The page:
Many of the people reading this will be used to free healthcare of some kind, but the citizens of Two Point County aren't lucky enough to enjoy the same priveledges, and therefore they have to pay hand over fist if they're going to get the care they need to keep them tickety-boo. They don't seem to mind too much though, and if you provide them with the facilities they require in a timely fashion, they'll cough up the money you need to further expand your drug-fuelled empire.
Setting up your hospital is pretty intuitive, and the opening levels do a good job of taking you through the basics. We found ourselves confused on a couple of occasions, and the screen is quite busy and we missed some of the instructional text boxes that popped-up with helpful information from time to time. That said, the UI still manages to be pretty straightforward and after a few minutes we had sussed out the fundamentals. It's a gentle learning curve and we appreciated that, and despite the life and death subject matter, we enjoyed easing into the experience.
Rooms can be positioned all over the hospital space, which in the opening levels is laid out for you in advance. You'll need to drop a reception to greet patients and then plop down a doctor's office to diagnose them. Elsewhere a psychiatry office will help locals deal with their mental health issues, and if you've got enough patients you might need a ward for some of them to sleep in. Throw in some benches for people to sit on and vending machines crammed with snacks to keep them fed, and you've got lots of things to add to your medical facility and, honestly, we've only just scratched the surface. There seem to be lots of flexibility too, and you can tweak rooms by adding furnishings and so on.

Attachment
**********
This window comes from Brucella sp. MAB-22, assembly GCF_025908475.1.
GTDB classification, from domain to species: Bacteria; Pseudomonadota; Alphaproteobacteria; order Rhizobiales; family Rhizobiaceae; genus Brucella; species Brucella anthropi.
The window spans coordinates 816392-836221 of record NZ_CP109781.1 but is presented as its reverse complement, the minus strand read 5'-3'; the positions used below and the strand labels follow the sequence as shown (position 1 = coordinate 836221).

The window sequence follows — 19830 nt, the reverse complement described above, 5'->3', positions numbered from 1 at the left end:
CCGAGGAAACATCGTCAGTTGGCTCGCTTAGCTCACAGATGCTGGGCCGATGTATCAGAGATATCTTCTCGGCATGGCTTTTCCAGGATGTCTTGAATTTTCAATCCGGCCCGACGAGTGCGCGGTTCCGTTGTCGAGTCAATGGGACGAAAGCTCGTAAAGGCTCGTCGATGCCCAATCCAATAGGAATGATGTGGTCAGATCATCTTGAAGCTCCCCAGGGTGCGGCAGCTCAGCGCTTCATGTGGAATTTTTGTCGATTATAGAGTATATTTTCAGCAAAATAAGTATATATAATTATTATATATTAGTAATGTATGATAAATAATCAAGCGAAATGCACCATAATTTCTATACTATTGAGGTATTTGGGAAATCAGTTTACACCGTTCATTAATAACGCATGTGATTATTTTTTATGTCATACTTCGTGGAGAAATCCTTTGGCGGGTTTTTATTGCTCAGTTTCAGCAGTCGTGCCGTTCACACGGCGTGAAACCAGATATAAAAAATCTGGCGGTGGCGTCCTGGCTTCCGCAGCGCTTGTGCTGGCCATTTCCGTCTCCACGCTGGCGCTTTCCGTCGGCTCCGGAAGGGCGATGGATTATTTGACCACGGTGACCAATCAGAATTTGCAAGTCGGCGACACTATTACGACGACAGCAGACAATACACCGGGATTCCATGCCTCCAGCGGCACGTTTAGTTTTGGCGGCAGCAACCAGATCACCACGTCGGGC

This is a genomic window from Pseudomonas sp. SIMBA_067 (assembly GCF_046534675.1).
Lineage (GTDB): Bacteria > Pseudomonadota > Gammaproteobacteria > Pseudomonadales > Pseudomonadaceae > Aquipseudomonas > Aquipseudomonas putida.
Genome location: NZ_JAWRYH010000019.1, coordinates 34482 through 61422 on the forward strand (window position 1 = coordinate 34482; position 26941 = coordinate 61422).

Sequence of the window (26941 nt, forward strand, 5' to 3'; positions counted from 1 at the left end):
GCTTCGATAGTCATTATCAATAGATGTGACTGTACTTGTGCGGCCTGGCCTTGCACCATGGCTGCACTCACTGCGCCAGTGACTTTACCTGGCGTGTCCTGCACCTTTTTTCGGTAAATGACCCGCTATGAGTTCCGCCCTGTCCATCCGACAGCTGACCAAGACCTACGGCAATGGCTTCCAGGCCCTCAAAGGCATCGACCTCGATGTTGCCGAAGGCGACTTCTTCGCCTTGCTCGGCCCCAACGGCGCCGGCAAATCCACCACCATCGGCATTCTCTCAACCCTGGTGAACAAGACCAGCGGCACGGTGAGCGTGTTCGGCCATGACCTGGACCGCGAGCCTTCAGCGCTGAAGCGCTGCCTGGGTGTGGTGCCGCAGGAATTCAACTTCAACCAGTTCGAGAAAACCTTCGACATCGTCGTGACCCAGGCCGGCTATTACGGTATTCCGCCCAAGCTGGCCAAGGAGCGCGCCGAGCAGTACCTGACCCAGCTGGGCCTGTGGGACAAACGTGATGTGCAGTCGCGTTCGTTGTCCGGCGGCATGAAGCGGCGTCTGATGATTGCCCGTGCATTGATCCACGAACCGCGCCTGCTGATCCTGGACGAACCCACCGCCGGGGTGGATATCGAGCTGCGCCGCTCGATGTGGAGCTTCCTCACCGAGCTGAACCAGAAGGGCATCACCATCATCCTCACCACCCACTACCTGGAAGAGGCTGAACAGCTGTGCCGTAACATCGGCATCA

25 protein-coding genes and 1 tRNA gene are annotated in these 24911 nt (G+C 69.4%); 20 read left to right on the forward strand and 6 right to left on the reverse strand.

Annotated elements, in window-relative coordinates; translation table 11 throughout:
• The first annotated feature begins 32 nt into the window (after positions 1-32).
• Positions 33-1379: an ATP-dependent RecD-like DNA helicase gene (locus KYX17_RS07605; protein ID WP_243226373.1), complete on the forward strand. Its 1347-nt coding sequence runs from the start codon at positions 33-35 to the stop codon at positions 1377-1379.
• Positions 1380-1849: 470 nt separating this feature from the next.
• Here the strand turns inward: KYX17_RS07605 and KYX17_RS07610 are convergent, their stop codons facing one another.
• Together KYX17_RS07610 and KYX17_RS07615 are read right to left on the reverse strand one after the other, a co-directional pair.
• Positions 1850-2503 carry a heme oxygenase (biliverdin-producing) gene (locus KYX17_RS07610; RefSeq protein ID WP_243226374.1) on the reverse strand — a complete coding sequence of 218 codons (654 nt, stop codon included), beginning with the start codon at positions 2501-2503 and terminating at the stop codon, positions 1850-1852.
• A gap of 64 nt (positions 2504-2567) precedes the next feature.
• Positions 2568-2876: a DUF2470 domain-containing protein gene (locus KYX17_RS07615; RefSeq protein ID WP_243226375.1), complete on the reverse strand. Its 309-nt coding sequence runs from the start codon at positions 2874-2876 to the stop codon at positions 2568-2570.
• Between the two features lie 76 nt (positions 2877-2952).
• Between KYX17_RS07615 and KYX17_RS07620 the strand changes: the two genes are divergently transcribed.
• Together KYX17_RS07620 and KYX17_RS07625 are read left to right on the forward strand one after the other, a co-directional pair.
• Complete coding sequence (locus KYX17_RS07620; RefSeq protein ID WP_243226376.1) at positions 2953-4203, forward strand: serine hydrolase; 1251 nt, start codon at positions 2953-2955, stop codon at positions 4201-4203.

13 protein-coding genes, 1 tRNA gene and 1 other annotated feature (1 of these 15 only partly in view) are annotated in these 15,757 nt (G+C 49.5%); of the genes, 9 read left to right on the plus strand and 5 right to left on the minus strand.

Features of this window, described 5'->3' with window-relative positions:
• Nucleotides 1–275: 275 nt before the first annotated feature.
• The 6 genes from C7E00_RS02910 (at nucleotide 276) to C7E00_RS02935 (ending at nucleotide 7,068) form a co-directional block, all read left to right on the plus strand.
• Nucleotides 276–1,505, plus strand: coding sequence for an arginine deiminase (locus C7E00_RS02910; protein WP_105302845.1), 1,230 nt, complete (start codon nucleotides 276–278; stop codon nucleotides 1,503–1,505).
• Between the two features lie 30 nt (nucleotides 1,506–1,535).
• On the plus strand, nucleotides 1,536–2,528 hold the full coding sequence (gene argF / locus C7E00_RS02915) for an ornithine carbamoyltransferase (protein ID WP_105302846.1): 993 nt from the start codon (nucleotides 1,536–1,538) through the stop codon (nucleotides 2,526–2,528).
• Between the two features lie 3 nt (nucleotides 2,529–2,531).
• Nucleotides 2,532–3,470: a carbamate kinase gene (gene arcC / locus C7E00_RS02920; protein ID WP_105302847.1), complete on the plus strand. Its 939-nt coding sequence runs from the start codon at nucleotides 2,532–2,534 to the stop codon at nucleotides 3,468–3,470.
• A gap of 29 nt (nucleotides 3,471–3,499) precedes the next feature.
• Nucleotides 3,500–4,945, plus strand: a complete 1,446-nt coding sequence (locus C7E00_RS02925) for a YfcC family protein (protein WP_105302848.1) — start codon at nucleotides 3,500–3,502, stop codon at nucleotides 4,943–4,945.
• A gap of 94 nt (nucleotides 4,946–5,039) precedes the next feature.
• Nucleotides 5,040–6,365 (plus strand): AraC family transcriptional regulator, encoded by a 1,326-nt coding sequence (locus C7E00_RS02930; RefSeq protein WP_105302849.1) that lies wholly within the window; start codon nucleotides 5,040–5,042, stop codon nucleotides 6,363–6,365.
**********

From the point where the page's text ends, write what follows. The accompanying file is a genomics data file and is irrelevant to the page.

Once you've built your various rooms you've got to staff them, putting the right people in the right facilities to keep your patients happy and, well, alive. There were a couple of deceased patients during our time with the demo, and we weren't always clear how to treat their respective conditions before they turned into ghosts, but we're hoping that with a bit more time in medical school, we'll be better equipped to understand what's happening. That's going to be particularly important as the hospitals get bigger in scale; with so much going on at the same time, players are going to pay careful attention if they want to keep (nearly) everyone alive.
Don't be fooled by Two Point Hospital's playful exterior, there's a deep and engaging simulation waiting to be explored. We've only experienced the start of the game and what it has to offer, and time will tell whether its charming style has enough to sustain itself over the long term. We're hopeful, though, and based on our time with the demo, the prognosis is good.